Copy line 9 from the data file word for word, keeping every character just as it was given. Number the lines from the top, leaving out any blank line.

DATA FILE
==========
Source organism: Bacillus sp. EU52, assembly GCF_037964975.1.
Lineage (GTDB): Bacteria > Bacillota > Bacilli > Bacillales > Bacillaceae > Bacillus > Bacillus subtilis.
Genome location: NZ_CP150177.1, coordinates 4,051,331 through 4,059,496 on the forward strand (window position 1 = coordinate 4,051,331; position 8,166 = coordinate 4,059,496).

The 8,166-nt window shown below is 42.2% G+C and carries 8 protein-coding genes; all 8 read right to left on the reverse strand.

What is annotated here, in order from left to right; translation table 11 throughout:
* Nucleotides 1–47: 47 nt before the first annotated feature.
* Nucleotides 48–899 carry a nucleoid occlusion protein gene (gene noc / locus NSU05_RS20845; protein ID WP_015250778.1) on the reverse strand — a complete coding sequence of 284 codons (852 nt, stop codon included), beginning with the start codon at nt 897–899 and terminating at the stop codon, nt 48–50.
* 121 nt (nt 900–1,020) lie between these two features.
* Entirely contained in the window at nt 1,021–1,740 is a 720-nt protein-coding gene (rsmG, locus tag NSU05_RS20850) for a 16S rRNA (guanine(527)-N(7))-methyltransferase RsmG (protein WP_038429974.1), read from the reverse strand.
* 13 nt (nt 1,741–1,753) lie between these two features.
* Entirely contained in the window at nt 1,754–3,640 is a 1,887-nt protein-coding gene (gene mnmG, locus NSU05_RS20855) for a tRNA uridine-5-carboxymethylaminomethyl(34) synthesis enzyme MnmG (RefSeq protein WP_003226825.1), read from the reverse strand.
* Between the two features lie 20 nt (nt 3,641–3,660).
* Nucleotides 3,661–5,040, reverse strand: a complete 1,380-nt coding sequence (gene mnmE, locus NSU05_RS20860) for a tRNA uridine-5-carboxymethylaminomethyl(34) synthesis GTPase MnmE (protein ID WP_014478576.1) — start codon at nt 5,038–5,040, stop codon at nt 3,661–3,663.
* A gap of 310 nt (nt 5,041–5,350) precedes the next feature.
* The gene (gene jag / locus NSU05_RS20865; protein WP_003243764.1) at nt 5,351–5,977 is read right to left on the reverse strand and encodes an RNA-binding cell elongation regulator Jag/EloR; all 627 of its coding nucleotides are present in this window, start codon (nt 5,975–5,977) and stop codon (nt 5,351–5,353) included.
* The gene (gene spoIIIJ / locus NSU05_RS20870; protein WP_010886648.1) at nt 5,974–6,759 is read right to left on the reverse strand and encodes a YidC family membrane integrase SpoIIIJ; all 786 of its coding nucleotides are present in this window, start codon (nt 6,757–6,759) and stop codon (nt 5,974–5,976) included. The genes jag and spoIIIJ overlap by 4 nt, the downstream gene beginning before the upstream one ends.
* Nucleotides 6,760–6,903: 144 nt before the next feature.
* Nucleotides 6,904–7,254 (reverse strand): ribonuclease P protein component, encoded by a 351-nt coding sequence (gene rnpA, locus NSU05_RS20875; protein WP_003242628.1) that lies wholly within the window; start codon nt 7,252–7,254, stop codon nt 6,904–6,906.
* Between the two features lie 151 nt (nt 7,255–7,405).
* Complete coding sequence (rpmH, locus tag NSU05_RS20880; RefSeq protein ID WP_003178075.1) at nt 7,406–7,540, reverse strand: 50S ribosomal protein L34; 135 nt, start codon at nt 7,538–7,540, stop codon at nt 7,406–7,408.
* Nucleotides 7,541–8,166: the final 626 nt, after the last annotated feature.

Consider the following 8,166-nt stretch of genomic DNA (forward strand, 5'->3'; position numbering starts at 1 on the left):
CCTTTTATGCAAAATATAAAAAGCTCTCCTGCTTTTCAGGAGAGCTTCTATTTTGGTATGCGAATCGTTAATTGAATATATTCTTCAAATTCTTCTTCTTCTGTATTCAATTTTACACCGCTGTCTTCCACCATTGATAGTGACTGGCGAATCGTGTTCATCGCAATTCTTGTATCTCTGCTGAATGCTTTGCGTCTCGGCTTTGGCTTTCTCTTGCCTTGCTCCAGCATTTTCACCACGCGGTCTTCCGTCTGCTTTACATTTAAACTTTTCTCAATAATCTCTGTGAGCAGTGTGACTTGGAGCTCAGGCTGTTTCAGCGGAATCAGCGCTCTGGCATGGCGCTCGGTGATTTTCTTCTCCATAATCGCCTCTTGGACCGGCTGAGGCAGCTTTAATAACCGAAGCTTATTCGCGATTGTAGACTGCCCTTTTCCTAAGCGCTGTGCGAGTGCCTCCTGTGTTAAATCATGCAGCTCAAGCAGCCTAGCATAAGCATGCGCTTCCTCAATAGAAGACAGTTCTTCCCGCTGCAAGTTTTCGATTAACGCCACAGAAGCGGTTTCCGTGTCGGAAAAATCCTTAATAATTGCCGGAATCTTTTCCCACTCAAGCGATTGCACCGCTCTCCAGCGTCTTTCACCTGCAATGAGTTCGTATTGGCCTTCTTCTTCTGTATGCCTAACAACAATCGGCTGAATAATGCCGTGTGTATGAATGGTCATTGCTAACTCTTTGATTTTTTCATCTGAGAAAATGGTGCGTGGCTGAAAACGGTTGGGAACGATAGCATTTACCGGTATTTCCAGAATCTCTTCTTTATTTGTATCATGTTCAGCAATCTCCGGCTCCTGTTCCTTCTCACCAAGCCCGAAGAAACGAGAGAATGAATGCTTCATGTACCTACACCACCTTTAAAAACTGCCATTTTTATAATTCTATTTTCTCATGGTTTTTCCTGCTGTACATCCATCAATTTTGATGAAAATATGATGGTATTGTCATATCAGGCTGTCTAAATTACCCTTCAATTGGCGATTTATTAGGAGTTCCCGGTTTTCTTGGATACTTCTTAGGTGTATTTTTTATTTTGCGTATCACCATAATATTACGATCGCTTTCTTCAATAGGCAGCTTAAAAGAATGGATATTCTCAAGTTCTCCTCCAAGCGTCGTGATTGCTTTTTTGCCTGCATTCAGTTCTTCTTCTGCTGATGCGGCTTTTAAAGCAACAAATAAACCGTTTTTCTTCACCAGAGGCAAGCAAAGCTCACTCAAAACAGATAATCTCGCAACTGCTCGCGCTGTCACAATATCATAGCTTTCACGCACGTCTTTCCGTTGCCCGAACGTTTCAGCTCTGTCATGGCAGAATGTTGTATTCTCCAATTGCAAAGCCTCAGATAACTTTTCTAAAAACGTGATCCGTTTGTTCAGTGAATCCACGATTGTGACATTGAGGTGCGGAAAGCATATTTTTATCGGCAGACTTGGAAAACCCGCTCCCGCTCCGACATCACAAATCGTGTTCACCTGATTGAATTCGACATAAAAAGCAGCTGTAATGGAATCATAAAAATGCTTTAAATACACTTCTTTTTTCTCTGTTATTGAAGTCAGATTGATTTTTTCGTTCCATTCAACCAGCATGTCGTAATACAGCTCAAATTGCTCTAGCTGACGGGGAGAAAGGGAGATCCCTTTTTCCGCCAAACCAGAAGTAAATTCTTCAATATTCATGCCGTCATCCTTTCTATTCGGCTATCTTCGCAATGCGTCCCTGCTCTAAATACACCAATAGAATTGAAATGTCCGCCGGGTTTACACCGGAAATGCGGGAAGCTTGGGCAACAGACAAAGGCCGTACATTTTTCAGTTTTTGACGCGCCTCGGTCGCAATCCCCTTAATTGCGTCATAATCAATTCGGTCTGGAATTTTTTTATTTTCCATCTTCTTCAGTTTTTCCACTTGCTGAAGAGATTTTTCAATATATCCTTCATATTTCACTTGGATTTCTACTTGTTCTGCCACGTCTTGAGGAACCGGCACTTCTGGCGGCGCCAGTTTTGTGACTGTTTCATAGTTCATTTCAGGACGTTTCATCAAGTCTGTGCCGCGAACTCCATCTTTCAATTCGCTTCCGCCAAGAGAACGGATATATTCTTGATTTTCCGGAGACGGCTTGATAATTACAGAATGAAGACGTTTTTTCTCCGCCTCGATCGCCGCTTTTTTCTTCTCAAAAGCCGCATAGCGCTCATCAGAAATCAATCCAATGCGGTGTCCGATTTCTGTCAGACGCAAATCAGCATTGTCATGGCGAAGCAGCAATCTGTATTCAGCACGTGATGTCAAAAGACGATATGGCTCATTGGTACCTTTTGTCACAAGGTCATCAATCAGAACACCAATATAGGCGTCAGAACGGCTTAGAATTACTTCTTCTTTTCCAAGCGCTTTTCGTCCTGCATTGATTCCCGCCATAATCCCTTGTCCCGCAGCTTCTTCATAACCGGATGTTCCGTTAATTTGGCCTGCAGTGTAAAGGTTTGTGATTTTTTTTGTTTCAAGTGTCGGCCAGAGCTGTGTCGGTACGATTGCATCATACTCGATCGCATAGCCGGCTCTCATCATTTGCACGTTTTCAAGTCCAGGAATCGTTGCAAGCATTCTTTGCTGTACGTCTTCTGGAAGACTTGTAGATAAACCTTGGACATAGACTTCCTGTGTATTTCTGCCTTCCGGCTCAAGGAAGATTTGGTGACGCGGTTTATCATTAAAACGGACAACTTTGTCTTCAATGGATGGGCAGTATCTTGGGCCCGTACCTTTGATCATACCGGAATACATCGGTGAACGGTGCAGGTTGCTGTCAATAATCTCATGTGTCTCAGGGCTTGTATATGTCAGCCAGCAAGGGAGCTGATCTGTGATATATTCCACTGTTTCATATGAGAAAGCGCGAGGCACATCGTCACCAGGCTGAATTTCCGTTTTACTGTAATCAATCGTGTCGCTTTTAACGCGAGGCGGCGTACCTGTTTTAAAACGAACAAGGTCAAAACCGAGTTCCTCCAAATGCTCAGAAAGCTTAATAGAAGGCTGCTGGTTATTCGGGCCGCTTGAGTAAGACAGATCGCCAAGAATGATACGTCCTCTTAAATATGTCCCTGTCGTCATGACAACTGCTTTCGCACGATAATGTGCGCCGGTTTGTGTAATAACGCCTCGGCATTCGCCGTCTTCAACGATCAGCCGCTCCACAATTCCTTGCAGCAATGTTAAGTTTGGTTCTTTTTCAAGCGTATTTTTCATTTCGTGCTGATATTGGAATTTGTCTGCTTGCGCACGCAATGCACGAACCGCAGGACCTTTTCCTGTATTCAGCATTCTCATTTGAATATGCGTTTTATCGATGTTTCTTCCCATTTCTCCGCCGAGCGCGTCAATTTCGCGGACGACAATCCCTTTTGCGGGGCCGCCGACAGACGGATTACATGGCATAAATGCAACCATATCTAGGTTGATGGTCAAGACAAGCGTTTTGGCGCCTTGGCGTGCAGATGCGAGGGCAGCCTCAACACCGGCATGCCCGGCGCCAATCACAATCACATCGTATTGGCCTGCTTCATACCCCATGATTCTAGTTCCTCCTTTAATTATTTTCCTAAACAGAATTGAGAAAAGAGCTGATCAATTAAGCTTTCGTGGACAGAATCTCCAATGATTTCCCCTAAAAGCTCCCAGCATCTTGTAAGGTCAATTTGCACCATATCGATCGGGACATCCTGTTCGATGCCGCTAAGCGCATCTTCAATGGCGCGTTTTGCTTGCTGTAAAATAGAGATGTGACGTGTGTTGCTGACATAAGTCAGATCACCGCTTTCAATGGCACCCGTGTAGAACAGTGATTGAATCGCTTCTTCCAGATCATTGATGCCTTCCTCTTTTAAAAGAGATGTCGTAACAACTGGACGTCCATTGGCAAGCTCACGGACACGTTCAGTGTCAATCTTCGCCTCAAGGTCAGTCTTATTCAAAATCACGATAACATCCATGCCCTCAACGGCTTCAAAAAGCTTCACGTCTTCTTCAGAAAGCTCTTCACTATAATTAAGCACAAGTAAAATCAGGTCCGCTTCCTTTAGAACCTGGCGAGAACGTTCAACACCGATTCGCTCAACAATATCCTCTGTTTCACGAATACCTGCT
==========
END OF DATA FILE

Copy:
* Entirely contained in the window at nt 1,021–1,740 is a 720-nt protein-coding gene (rsmG, locus tag NSU05_RS20850) for a 16S rRNA (guanine(527)-N(7))-methyltransferase RsmG (protein WP_038429974.1), read from the reverse strand.